The researches find that the an anti-obesity drug targeting people with rare genetic conditions that contribute to their obesity. Led by Andrea Haqq, clinical scientist at the ADI and associate professor in the University of Alberta’s Department of Pediatrics, therefore the drug trial will also be tied to a genetic study already underway attempting to create a more comprehensive picture of the genes that are linked to obesity.

Anti-obesity drug targeting

“One thing that people don’t always recognize about obesity, especially childhood obesity, is that it is very complex. It’s not as simple as eating too much,” said Haqq. Because “One of those complex components is the genetic influences on obesity; which actually account for 60 to 70%t of what sets our body mass index (BMI).”

The clinical trial; sponsor by Rhythm Pharmaceuticals and expected to begin in late July; will test the effects of the drug setmelanotide on participants with obesity who have either Bardet-Biedl syndrome or Alström syndrome; but two rare genetic disorders that include obesity as a symptom. Therefore In studies of adults with obesity with other rare genetic disorders; setmelanotide is find to have a profound effect on weight loss nearly 50% in some cases.

Rare genetic disorders

“What’s really exciting about this drug is that this is one of the first anti-obesity drugs that doesn’t have the cardiovascular side-effects that previous drugs had;” she said. “As we gain more experience with it; I’m hopeful this trial will make a big splash and lead to other trials for other populations.”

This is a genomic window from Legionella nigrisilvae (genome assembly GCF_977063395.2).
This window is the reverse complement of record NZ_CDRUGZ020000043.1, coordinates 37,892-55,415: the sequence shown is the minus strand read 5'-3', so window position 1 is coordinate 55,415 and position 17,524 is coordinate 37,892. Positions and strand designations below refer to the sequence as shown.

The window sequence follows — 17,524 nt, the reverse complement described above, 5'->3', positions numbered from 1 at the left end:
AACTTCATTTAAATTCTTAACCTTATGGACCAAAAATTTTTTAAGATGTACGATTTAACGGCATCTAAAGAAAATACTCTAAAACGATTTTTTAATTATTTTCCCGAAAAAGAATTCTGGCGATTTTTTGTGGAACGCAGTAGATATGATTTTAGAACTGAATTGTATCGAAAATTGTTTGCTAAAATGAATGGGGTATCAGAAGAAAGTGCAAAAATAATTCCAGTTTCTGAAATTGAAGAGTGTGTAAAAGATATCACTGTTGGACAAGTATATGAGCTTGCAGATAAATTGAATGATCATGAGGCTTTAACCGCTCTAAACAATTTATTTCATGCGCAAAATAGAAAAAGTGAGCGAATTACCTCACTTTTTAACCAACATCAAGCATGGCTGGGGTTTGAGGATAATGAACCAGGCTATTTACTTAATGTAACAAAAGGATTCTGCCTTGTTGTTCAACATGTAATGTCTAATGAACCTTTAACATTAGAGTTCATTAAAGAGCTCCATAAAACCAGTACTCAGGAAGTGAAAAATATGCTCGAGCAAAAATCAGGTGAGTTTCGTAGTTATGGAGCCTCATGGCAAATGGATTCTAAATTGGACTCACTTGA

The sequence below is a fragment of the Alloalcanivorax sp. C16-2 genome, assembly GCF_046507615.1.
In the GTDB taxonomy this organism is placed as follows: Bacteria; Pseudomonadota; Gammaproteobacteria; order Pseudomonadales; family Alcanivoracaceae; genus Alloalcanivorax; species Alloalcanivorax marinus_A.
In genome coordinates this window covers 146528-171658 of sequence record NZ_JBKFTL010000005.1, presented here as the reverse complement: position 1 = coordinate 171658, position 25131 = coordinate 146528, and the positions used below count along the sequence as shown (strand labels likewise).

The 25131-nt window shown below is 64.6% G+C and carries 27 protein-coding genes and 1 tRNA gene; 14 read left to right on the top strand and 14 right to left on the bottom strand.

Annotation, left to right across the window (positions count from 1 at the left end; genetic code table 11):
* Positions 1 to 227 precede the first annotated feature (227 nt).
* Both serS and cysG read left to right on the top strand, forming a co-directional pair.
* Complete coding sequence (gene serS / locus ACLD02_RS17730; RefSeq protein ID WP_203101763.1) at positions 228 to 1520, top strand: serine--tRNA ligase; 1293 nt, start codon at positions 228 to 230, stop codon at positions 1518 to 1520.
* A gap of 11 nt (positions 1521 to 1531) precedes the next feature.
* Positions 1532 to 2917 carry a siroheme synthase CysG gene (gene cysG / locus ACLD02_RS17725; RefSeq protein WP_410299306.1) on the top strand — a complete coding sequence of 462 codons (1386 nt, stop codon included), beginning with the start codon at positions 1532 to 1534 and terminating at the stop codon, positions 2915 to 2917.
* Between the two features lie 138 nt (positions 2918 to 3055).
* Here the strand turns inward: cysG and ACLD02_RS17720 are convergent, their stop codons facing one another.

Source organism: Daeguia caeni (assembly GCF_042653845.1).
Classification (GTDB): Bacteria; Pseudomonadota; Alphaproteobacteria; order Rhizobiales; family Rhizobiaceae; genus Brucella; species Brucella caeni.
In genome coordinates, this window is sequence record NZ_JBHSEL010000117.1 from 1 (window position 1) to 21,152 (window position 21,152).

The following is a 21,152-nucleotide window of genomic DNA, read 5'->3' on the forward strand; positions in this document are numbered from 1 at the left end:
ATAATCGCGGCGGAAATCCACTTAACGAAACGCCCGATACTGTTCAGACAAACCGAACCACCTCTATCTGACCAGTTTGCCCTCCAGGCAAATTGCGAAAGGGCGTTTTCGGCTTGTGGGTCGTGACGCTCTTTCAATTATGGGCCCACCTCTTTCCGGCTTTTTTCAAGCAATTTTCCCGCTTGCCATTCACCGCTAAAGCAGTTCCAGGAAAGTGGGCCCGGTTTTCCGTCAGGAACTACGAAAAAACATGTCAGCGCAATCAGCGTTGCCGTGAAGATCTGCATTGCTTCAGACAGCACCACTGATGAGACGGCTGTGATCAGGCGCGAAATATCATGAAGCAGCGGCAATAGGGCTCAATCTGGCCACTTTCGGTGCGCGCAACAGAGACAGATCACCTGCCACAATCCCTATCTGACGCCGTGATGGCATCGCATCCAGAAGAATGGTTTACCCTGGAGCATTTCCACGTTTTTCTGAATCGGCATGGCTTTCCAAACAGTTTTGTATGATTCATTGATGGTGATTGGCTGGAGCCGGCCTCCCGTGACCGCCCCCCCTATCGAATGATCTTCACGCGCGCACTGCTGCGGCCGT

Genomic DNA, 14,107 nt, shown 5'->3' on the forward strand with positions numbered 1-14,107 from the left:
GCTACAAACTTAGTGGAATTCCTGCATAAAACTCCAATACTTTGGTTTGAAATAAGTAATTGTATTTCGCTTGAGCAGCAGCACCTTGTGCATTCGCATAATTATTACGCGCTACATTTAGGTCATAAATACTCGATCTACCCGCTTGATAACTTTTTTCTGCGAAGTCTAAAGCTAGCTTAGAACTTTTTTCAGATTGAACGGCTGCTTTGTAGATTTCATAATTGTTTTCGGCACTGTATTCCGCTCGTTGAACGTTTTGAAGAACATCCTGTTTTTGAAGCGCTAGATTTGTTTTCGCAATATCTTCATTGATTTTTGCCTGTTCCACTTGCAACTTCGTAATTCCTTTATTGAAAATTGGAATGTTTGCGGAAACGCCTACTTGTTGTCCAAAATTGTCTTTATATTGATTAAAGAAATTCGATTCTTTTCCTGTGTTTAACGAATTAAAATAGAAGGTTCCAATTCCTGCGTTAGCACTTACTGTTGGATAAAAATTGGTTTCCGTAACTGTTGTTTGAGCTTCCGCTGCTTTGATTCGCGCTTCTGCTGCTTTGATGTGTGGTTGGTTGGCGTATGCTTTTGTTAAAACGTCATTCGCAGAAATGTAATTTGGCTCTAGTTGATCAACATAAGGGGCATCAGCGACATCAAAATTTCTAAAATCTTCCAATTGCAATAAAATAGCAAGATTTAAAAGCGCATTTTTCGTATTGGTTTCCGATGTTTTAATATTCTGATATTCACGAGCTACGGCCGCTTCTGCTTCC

The trial will run over the course of a year. After a two-to-three-week screening phase; participants will be part of a 14-week double blind test with the drug and a placebo before moving to a 38-week treatment with the drug. Because The primary measure at the end of the study will be the proportion of participants who lose 10% of their body mass or more after 52 weeks; said Haqq.

Conducting a genetic screening

Along with the drug trial, Haqq is also conducting a genetic screening study to analyze the DNA of children and adults who are obese, and have been identify as having hyperphagia; or excessive hunger. Through the study; Haqq’s team is seeking to add to the list of genes known to be associated with obesity. It’s hoped the findings will help physicians better recognize the physical signs of genetic disorders contributing to a patient’s obesity; including symptoms, medical history and family history.